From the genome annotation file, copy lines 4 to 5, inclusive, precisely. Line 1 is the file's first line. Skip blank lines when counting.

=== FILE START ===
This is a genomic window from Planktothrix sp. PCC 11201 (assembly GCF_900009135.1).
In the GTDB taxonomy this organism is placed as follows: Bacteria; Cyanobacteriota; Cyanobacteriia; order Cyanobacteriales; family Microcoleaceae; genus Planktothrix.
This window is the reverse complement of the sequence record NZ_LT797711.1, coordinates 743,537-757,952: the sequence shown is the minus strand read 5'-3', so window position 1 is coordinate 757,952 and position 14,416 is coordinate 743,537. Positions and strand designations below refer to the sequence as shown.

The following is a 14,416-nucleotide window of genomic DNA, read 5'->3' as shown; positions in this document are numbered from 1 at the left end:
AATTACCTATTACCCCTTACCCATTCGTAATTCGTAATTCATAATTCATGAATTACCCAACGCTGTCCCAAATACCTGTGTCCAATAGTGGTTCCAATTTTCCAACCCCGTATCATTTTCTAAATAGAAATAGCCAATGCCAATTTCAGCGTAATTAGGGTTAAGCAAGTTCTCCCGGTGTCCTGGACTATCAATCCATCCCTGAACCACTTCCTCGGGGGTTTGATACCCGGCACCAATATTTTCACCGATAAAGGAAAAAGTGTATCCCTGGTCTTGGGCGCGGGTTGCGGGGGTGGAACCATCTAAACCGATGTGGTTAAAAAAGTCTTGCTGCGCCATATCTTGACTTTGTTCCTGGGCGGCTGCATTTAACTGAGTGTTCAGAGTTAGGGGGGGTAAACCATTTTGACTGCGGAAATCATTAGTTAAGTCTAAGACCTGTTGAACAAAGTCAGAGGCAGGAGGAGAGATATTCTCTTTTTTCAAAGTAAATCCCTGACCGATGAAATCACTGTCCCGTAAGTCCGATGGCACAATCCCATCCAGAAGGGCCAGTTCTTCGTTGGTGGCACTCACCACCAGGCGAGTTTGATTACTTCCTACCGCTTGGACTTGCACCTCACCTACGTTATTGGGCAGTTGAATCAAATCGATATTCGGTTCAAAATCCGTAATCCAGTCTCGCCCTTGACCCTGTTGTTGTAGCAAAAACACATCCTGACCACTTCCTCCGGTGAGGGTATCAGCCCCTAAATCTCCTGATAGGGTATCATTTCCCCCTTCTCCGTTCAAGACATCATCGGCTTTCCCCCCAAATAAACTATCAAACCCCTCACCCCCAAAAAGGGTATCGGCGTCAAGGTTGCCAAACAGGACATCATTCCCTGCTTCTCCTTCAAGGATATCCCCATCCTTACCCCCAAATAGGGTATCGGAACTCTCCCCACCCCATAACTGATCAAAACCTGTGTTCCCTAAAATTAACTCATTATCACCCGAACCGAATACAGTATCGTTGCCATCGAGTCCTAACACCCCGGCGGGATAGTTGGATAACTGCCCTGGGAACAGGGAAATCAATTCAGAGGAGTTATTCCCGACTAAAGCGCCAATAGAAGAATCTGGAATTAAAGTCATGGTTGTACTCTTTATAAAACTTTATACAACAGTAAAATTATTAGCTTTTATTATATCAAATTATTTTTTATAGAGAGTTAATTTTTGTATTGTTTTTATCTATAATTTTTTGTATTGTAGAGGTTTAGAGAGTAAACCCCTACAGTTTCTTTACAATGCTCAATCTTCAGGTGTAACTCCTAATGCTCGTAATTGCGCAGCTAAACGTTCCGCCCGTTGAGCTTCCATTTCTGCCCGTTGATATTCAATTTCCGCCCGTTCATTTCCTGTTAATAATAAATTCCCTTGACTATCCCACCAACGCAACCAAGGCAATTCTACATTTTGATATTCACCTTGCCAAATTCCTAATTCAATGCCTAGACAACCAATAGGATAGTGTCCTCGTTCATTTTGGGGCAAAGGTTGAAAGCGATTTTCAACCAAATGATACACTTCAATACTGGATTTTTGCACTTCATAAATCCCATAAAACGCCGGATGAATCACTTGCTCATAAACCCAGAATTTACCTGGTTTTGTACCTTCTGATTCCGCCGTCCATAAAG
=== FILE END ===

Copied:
The following is a 14,416-nucleotide window of genomic DNA, read 5'->3' as shown; positions in this document are numbered from 1 at the left end:
AATTACCTATTACCCCTTACCCATTCGTAATTCGTAATTCATAATTCATGAATTACCCAACGCTGTCCCAAATACCTGTGTCCAATAGTGGTTCCAATTTTCCAACCCCGTATCATTTTCTAAATAGAAATAGCCAATGCCAATTTCAGCGTAATTAGGGTTAAGCAAGTTCTCCCGGTGTCCTGGACTATCAATCCATCCCTGAACCACTTCCTCGGGGGTTTGATACCCGGCACCAATATTTTCACCGATAAAGGAAAAAGTGTATCCCTGGTCTTGGGCGCGGGTTGCGGGGGTGGAACCATCTAAACCGATGTGGTTAAAAAAGTCTTGCTGCGCCATATCTTGACTTTGTTCCTGGGCGGCTGCATTTAACTGAGTGTTCAGAGTTAGGGGGGGTAAACCATTTTGACTGCGGAAATCATTAGTTAAGTCTAAGACCTGTTGAACAAAGTCAGAGGCAGGAGGAGAGATATTCTCTTTTTTCAAAGTAAATCCCTGACCGATGAAATCACTGTCCCGTAAGTCCGATGGCACAATCCCATCCAGAAGGGCCAGTTCTTCGTTGGTGGCACTCACCACCAGGCGAGTTTGATTACTTCCTACCGCTTGGACTTGCACCTCACCTACGTTATTGGGCAGTTGAATCAAATCGATATTCGGTTCAAAATCCGTAATCCAGTCTCGCCCTTGACCCTGTTGTTGTAGCAAAAACACATCCTGACCACTTCCTCCGGTGAGGGTATCAGCCCCTAAATCTCCTGATAGGGTATCATTTCCCCCTTCTCCGTTCAAGACATCATCGGCTTTCCCCCCAAATAAACTATCAAACCCCTCACCCCCAAAAAGGGTATCGGCGTCAAGGTTGCCAAACAGGACATCATTCCCTGCTTCTCCTTCAAGGATATCCCCATCCTTACCCCCAAATAGGGTATCGGAACTCTCCCCACCCCATAACTGATCAAAACCTGTGTTCCCTAAAATTAACTCATTATCACCCGAACCGAATACAGTATCGTTGCCATCGAGTCCTAACACCCCGGCGGGATAGTTGGATAACTGCCCTGGGAACAGGGAAATCAATTCAGAGGAGTTATTCCCGACTAAAGCGCCAATAGAAGAATCTGGAATTAAAGTCATGGTTGTACTCTTTATAAAACTTTATACAACAGTAAAATTATTAGCTTTTATTATATCAAATTATTTTTTATAGAGAGTTAATTTTTGTATTGTTTTTATCTATAATTTTTTGTATTGTAGAGGTTTAGAGAGTAAACCCCTACAGTTTCTTTACAATGCTCAATCTTCAGGTGTAACTCCTAATGCTCGTAATTGCGCAGCTAAACGTTCCGCCCGTTGAGCTTCCATTTCTGCCCGTTGATATTCAATTTCCGCCCGTTCATTTCCTGTTAATAATAAATTCCCTTGACTATCCCACCAACGCAACCAAGGCAATTCTACATTTTGATATTCACCTTGCCAAATTCCTAATTCAATGCCTAGACAACCAATAGGATAGTGTCCTCGTTCATTTTGGGGCAAAGGTTGAAAGCGATTTTCAACCAAATGATACACTTCAATACTGGATTTTTGCACTTCATAAATCCCATAAAACGCCGGATGAATCACTTGCTCATAAACCCAGAATTTACCTGGTTTTGTACCTTCTGATTCCGCCGTCCATAAAG